Five years ago yesterday, President Obama announced to the world that U.S. forces had captured and killed Osama bin Laden. Earlier that night, after making one of the biggest decisions of his presidency, he did this:
Back in September, New Yorker writer Adam Gopnik made the same observation:
What was really memorable about the event, though, was Trump’s response. Seated a few tables away from us magazine scribes, Trump’s humiliation was as absolute, and as visible, as any I have ever seen: his head set in place, like a man in a pillory, he barely moved or altered his expression as wave after wave of laughter struck him. There was not a trace of feigning good humor about him, not an ounce of the normal politician’s, or American regular guy’s “Hey, good one on me!” attitude—that thick-skinned cheerfulness that almost all American public people learn, however painfully, to cultivate. No head bobbing or hand-clapping or chin-shaking or sheepish grinning—he sat perfectly still, chin tight, in locked, unmovable rage. If he had not just embarked on so ugly an exercise in pure racism, one might almost have felt sorry for him.
Then, this weekend, Andrew Sullivan said that the U.S. has never been so ripe for tyranny. I haven't digested his article yet, and I'm probably more optimistic than he, but all of these things are related.
But hey, if you think Donald Trump has the temperament and nuance to be president, you go right ahead and vote for him.
Well, not really; but this is worth a view.
Posing as her character C.J. Cregg, who was the press secretary in the critically acclaimed show that ran from 1999 until 2006, actress Allison Janney took a surprise turn on the podium to the delight and surprise of the real White House press corps.
Janney ended the spoof by revealing the real reason she was at the White House: to talk about opioid addiction and what was being done to combat the problem. Her current show on CBS, Mom, deals with drug addiction and its struggles.
"This is a disease that can touch anybody, and all of us can help reduce drug abuse through evidence-based treatment, prevention and recovery. Research shows it works, and courageous Americans show it works every day," Janney said.
This comes on the heels of Bradley Whitford (who played opposite Janney on The West Wing) endorsing Hillary Clinton as "by far the most qualified candidate to run for president in my lifetime."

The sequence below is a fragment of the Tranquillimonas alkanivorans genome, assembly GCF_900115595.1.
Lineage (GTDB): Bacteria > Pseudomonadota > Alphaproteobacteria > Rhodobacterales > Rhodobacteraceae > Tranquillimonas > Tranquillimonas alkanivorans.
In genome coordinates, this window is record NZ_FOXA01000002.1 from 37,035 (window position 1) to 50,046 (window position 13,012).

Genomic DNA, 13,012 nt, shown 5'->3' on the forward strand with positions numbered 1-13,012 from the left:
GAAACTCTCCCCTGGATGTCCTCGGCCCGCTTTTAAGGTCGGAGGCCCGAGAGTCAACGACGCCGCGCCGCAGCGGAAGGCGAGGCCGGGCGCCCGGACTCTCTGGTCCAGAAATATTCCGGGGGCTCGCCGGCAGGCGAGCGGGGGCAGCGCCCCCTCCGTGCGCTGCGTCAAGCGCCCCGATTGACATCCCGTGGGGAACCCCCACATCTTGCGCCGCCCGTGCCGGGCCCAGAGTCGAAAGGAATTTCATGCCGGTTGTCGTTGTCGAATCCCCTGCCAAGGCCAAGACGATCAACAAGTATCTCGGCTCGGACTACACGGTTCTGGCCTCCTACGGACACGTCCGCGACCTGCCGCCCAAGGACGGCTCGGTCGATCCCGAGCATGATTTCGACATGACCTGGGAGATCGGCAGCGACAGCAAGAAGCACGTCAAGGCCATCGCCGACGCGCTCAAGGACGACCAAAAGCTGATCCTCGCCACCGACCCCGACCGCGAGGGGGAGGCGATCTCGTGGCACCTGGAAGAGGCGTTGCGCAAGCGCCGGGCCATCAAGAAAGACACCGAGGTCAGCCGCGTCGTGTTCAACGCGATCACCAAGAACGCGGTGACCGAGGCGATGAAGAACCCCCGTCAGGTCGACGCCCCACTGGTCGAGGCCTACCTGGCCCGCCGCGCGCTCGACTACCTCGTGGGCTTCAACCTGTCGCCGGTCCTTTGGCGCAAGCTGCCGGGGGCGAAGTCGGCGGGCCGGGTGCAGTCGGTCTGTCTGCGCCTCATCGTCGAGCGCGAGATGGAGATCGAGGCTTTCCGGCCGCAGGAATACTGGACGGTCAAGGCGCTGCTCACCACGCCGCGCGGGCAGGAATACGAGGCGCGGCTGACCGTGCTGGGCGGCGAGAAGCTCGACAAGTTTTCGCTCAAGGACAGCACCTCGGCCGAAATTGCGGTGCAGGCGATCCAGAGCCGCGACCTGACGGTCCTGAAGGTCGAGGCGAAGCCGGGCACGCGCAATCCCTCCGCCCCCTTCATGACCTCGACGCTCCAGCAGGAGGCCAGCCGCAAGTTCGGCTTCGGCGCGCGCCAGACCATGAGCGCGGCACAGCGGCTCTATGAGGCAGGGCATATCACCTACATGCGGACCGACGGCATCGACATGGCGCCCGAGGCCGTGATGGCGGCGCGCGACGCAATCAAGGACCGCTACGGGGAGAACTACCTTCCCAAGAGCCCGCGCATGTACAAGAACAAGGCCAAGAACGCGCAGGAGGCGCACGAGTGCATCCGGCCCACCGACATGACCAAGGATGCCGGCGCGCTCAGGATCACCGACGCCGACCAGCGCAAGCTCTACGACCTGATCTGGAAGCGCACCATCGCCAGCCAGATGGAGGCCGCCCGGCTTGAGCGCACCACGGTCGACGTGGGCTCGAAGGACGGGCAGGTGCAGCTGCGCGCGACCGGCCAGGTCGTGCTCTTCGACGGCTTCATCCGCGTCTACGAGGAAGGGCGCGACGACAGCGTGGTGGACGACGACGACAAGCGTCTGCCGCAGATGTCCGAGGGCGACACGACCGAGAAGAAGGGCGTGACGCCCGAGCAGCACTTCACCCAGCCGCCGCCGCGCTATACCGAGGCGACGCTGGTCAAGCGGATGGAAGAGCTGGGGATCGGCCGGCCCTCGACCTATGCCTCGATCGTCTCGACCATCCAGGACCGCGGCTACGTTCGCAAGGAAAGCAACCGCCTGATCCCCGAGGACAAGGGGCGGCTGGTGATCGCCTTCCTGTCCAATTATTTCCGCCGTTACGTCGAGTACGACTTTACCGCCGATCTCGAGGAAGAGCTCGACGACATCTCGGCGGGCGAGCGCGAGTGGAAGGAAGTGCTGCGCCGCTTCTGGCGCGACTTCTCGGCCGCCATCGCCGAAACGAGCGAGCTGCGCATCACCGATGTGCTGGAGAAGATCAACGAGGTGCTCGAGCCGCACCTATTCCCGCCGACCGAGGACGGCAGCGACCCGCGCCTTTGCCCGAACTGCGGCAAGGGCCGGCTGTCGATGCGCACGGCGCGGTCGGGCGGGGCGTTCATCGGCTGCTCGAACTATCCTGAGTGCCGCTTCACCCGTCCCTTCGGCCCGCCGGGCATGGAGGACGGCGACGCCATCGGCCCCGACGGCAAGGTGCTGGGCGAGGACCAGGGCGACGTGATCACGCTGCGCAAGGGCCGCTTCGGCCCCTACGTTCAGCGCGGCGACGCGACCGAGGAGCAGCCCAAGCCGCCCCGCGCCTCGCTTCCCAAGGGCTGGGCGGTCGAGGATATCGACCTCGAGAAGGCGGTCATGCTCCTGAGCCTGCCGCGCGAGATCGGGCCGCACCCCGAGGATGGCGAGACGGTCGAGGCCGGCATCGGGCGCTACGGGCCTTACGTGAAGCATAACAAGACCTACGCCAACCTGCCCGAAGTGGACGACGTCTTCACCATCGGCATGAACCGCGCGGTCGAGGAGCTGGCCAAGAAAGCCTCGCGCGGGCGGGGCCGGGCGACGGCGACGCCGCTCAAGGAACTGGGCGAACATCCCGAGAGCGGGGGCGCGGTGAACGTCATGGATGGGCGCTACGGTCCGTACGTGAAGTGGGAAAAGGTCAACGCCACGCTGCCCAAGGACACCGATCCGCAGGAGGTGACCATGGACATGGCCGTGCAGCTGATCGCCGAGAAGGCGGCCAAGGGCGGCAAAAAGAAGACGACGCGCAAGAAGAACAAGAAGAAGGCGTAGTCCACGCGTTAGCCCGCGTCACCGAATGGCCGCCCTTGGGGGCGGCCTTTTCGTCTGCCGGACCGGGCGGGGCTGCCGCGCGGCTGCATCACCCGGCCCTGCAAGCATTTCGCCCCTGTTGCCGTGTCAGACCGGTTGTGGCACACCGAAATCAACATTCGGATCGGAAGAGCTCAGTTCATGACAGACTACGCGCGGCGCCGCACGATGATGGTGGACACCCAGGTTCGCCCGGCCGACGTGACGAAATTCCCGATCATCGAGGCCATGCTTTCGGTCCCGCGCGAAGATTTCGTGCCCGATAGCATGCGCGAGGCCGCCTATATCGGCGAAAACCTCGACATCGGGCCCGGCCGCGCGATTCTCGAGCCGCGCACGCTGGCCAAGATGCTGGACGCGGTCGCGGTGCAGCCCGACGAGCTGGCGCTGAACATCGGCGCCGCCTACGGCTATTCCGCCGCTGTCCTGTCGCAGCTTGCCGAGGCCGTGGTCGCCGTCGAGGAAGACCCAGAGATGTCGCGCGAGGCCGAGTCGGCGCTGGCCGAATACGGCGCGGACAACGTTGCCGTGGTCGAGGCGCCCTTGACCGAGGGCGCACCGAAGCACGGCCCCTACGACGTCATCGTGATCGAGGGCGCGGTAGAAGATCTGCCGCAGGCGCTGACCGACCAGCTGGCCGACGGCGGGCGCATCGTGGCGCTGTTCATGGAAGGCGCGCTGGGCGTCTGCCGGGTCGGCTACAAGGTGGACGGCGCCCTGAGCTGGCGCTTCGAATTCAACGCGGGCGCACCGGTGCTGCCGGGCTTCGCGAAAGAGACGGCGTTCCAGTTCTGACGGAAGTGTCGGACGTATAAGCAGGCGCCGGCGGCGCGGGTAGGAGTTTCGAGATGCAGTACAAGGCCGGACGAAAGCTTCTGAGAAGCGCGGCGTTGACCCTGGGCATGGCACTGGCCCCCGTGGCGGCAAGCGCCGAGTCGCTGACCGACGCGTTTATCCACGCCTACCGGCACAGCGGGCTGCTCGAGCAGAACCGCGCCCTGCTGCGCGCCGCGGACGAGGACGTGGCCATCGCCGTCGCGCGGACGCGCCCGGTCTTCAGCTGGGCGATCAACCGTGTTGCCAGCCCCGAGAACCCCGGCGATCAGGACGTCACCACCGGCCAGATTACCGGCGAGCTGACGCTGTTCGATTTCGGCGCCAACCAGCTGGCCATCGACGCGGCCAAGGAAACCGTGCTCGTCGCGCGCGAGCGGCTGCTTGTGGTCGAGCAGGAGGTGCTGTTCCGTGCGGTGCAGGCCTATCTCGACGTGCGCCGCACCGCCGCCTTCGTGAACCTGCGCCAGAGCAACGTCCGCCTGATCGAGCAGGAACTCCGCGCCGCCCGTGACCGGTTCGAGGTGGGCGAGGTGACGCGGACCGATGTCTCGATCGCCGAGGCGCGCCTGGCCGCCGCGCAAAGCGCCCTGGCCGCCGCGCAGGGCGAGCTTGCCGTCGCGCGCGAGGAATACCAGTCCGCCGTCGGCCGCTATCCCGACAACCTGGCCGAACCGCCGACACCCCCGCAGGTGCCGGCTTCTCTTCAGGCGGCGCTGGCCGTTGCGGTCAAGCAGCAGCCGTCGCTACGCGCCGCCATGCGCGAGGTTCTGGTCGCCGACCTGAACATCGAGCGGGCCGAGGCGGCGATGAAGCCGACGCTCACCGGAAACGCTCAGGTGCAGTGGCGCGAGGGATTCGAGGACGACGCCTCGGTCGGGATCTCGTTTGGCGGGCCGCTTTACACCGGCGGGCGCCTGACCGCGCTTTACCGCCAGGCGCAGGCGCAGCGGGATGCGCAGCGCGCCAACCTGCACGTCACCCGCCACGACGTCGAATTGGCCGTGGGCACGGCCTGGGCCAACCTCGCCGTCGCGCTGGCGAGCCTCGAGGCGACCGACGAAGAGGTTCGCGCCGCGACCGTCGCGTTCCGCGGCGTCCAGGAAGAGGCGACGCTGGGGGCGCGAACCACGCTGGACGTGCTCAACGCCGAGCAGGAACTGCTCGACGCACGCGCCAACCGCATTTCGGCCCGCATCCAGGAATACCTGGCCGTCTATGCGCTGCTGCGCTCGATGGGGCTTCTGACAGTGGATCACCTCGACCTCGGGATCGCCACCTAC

It looks like David Koch has left the reservation:
In the interview with chief White House correspondent Jonathan Karl, which aired on ABC's "This Week With George Stephanopoulos," Charles Koch said Bill Clinton had done a better job than George W. Bush in controlling government growth while president.
"So is it possible another Clinton could be better than another Republican?" Karl asked.
"It's possible," Koch responded.
"You couldn't see yourself supporting Hillary Clinton, could you?" Karl pressed.
Koch responded: "Well, I - that - her - we would have to believe her actions would be quite different than her rhetoric, let me put it that way. But on some of the Republican candidates we would - before we could support them - we'd have to believe their actions will be quite different than the rhetoric we've heard so far."
Now, as Josh Marshall pointed out, this doesn't mean that Koch actually supports Clinton. But he's not actually supporting Trump either. This is getting pretty interesting.
Comedian and writer John Hodgman endorsed Hillary Clinton on his blog this week, making the argument I've been making to my friends for years:
No one can succeed 100% of the time in our system. But I think she can foster policies that will capitalize on the initial gains made by President Obama, whom I supported and still do, and surely, if slowly, move our nation closer to the ideals that I embrace.
Will it be fast? No. But there is a lot to do to shift the the nation’s policies back after the slow, economically rightward/socially intolerant swing that began with Ronald Reagan and peaked with the reelection of George W. Bush in 2004.
I don’t think this is a time to laugh at the Republican party.
I think it is a moment to consolidate and continue our gains, enact new progressive policies; let existing progressive policies mature in place; offer independent and new voters the allure of continuity, professionalism, and effectiveness; and gradually regain the congress.
Donald Trump's speech is fundamentally different than other national politicians':